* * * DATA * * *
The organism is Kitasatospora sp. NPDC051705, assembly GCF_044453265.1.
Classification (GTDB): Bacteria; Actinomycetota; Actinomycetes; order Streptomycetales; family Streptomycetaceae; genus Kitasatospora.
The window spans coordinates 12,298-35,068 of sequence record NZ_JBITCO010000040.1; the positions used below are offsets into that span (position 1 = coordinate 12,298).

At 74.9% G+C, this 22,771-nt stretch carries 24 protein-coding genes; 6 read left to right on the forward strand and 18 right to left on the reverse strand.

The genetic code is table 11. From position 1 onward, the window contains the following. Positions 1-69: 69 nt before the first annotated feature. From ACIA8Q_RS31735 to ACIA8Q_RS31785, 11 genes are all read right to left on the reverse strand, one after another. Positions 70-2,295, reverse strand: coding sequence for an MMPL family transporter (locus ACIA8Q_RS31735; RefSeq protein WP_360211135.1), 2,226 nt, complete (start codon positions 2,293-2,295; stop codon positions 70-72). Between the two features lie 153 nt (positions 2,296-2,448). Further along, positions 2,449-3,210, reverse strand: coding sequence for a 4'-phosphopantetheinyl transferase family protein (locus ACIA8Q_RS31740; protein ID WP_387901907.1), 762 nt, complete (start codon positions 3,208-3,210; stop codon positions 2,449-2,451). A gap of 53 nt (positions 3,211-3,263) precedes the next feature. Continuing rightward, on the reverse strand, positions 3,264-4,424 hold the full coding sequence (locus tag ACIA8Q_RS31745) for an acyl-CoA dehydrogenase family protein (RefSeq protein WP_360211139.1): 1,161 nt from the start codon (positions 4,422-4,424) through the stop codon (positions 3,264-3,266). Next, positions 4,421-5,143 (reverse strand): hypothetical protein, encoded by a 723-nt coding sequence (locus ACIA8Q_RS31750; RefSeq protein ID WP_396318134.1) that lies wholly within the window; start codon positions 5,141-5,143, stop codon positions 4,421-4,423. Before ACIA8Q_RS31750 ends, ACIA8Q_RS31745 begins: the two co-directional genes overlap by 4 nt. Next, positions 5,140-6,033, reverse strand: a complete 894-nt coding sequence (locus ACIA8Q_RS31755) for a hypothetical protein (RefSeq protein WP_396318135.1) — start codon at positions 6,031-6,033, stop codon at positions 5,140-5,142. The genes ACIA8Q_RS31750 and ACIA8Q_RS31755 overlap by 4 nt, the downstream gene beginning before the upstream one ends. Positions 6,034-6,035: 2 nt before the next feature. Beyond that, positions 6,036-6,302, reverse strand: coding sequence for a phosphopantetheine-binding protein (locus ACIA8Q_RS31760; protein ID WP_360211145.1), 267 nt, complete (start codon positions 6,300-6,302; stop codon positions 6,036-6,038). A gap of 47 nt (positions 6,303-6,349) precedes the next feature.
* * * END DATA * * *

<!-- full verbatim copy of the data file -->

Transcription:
The organism is Kitasatospora sp. NPDC051705, assembly GCF_044453265.1.
Classification (GTDB): Bacteria; Actinomycetota; Actinomycetes; order Streptomycetales; family Streptomycetaceae; genus Kitasatospora.
The window spans coordinates 12,298-35,068 of sequence record NZ_JBITCO010000040.1; the positions used below are offsets into that span (position 1 = coordinate 12,298).

At 74.9% G+C, this 22,771-nt stretch carries 24 protein-coding genes; 6 read left to right on the forward strand and 18 right to left on the reverse strand.

The genetic code is table 11. From position 1 onward, the window contains the following. Positions 1-69: 69 nt before the first annotated feature. From ACIA8Q_RS31735 to ACIA8Q_RS31785, 11 genes are all read right to left on the reverse strand, one after another. Positions 70-2,295, reverse strand: coding sequence for an MMPL family transporter (locus ACIA8Q_RS31735; RefSeq protein WP_360211135.1), 2,226 nt, complete (start codon positions 2,293-2,295; stop codon positions 70-72). Between the two features lie 153 nt (positions 2,296-2,448). Further along, positions 2,449-3,210, reverse strand: coding sequence for a 4'-phosphopantetheinyl transferase family protein (locus ACIA8Q_RS31740; protein ID WP_387901907.1), 762 nt, complete (start codon positions 3,208-3,210; stop codon positions 2,449-2,451). A gap of 53 nt (positions 3,211-3,263) precedes the next feature. Continuing rightward, on the reverse strand, positions 3,264-4,424 hold the full coding sequence (locus tag ACIA8Q_RS31745) for an acyl-CoA dehydrogenase family protein (RefSeq protein WP_360211139.1): 1,161 nt from the start codon (positions 4,422-4,424) through the stop codon (positions 3,264-3,266). Next, positions 4,421-5,143 (reverse strand): hypothetical protein, encoded by a 723-nt coding sequence (locus ACIA8Q_RS31750; RefSeq protein ID WP_396318134.1) that lies wholly within the window; start codon positions 5,141-5,143, stop codon positions 4,421-4,423. Before ACIA8Q_RS31750 ends, ACIA8Q_RS31745 begins: the two co-directional genes overlap by 4 nt. Next, positions 5,140-6,033, reverse strand: a complete 894-nt coding sequence (locus ACIA8Q_RS31755) for a hypothetical protein (RefSeq protein WP_396318135.1) — start codon at positions 6,031-6,033, stop codon at positions 5,140-5,142. The genes ACIA8Q_RS31750 and ACIA8Q_RS31755 overlap by 4 nt, the downstream gene beginning before the upstream one ends. Positions 6,034-6,035: 2 nt before the next feature. Beyond that, positions 6,036-6,302, reverse strand: coding sequence for a phosphopantetheine-binding protein (locus ACIA8Q_RS31760; protein ID WP_360211145.1), 267 nt, complete (start codon positions 6,300-6,302; stop codon positions 6,036-6,038). A gap of 47 nt (positions 6,303-6,349) precedes the next feature.